Released on 15th October, Velvet Armour is the follow-up to Ton Scherpenzeel’s 2013 album The Lion’s Dream. A highly respected musician, the legendary keyboardist is known for being the founder of Dutch band Kayak and for his work with Camel, and has recently become a prized acquisition to the Friendly Folk record label headed up by Kathy Keller.
As an avid composer and multi-faceted artist, Ton has written, arranged and produced Velvet Armour, the fifth in his personal canon, whilst also demonstrating his finesse with both instruments and vocals. An album of mythical and magical storytelling, it is eighteen tracks of medieval, baroque and prog fusion.
Although favouring instruments of the 16th Century (fiddle, flute, harpsichord, lute and baroque guitar featuring throughout), Ton is open to including modern instruments if he feels they sympathetically lend themselves to this commemoration of a bygone era.
Ton reached out to several other artists to augment his compositions, whose particular contributions can be found in the credits at the end of this review. He does not consider himself an accomplished singer, however he feels that the use of his vocals is a purer reflection of the music of the period, and, in my opinion, marries well with the sounds he has created.
Having listened extensively to the album, I have picked out a few tracks which I feel warrant further elaboration on the thoughts and feelings they elicit. The first is the opening track, The Rose and Crown. The sun has set, murky mists swirl over the land. Assorted travellers are making their way to The Rose and Crown, drawing cloaks tightly to their necks to ward against the coming night.
Ton sets the scene with his soft vocal, narrative in style. He brings forth the travelling minstrels and revellers, all telling their stories, many having travelled from inn to inn, growing ever more bold with each recital. Jesters entertain the guests, the musicians playing louder now, and there is much merriment, with dancing, drinking, feasting and stories that are embellished further as the evening progresses, fact meeting fiction – with the latter holding sway! The smoky, hot and sweaty tavern rings now with the celebrations that strong ale and bonhomie always engender.
The world will look so different in the pale light of the new dawn, as these ‘moonshadow dancers’ and ‘rainbow chasers’ all gradually stumble away, back from whence they came, or onward into new adventures, embracing the moments as the sun rises, signalling the possibilities of a brand new day.
The fluttering harpsichord of River to the Sea evokes thoughts of sparkling fresh water, flowing ever stronger as it accompanies the travellers in a growing and inevitable rush towards the ocean. The lyrics seem to call out ‘I am mighty, yet I feel small … I am powerful, yet without purpose’.
“As the river, I can be whatever you want me to be, travelling silent companion, source of refreshment, force of nature, a natural wonder, ever changing, ever flowing.”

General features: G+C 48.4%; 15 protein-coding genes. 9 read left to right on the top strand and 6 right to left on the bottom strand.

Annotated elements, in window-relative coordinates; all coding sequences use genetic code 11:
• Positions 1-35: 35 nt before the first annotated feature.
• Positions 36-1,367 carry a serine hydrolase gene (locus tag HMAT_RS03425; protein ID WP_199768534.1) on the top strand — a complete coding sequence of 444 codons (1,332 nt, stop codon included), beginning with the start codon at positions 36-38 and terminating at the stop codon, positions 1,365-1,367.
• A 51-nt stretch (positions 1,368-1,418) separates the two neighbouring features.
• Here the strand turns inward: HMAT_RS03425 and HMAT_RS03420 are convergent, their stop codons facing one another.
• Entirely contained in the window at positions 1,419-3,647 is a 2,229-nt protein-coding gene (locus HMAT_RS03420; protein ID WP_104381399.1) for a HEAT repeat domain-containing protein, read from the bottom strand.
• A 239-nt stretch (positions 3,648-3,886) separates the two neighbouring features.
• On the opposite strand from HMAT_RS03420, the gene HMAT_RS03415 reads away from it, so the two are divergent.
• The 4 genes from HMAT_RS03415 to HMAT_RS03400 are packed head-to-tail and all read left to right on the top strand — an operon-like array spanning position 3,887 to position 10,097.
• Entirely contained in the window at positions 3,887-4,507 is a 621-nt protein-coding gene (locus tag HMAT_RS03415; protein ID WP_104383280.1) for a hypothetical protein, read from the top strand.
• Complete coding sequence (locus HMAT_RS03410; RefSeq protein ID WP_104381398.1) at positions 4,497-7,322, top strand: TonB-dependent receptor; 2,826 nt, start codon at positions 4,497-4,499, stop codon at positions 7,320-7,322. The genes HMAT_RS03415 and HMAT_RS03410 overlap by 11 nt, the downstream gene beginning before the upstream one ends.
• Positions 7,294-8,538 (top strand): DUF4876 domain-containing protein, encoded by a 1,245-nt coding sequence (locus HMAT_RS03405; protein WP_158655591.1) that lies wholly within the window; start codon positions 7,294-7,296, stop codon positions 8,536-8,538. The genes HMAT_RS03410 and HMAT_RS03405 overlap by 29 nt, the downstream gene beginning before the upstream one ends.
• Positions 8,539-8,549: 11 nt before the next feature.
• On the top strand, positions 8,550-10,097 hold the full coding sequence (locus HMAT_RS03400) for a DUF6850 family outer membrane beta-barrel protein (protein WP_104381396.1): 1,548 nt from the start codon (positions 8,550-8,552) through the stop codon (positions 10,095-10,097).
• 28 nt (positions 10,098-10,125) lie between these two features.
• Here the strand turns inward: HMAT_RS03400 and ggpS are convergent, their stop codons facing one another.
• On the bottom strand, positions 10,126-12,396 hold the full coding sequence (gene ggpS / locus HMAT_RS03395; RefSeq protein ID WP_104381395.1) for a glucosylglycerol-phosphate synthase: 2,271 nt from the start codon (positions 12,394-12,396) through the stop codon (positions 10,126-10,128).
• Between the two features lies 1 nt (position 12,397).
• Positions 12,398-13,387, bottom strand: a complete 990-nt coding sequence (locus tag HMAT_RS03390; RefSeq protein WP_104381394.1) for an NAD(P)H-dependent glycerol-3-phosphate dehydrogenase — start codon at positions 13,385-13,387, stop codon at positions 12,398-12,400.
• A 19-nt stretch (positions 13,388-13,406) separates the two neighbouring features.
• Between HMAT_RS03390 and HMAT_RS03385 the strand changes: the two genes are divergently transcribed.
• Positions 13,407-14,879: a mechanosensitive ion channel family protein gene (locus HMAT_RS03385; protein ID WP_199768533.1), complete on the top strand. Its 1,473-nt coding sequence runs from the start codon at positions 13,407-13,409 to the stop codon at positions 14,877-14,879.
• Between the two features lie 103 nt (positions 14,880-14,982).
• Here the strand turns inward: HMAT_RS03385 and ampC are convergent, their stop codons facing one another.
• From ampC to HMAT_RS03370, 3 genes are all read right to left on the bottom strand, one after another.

The track continues to an inevitable conclusion, the music intensifying, all instruments gathering force, signifying the moment all tributaries unite and finally meet the sea.
The title track is joyous yet bitter-sweet, taking us back, I believe, to The Rose and Crown. Very much led by fiddle and drum, with an angelic choral vocal, Ton’s unique voice features as the storyteller once more. It’s a tale of hidden feelings and pain, all contained behind a mask of fake joy, as the storyteller tries to make others happy whilst disguising his own sadness, surely the original ‘Tears of a Clown’ tale. A strong baroque feel comes to an end with the combined choral vocals that are heard earlier in the song.
All in all, I really enjoyed Velvet Armour. Ton clearly demonstrates his passion for the period, combining the Renaissance and Baroque eras that were such a major element of musical history throughout Europe. I would certainly recommend this album to anyone with a passion for Folk Baroque, and to others whose appreciation of progressive music encompasses the elements that this genre has to offer.
The inclusion of more modern instruments has been done sympathetically, and Ton walks a path that he is obviously emotionally close to, as can be clearly heard throughout. Whilst this style of music is not normally on my radar, I must admit that repeated listening has endeared it to me, and its haunting style will draw you into Ton’s magical world of long, long ago.
01. The Rose and Crown (4:40)
02. River to the Sea (2:57)
03. Noughts and Crosses (2:26)
04. Pillars of Light (4:11)
05. Secret Garden (2:55)
06. La Joueuse de Luth (2:10)
07. Velvet Armour (2:53)
08. Lily’s Lament (2:33)
09. Mirrors of Versailles (4:24)
10. My Heart Never Changed (3:23)
11. Tears of Glass (2:20)
12. Rings Around the Moon (5:25)
13. Egg Dance (2:17)
14. Hands of Time (2:43)
15. Marigold (2:34)
16. Tempus Fugit (3:51)
17. Road to Forever (2:59)
18. River to the Sea (Instrumental) (2:56)
Total Time – 57:36
Ton Scherpenzeel – Music, Lyrics, Arrangement, Production, All Instruments, Vocals
Annet Visser – Flutes, Recorders
Rens van der Zalm – Fiddle
Maria-Paula Majoor – Lead Violin
Daniel Torrico Menacho – Violin
Karsten Marijn Kleijer – Alto
Arno v.d. Vuurst – Cello
Irene Linders – Backing Vocals
Record Label: Friendly Folk Records
Country of Origin: The Netherlands
Date of Release: 15th October 2021
Ton Scherpenzeel – Website | Facebook | Bandcamp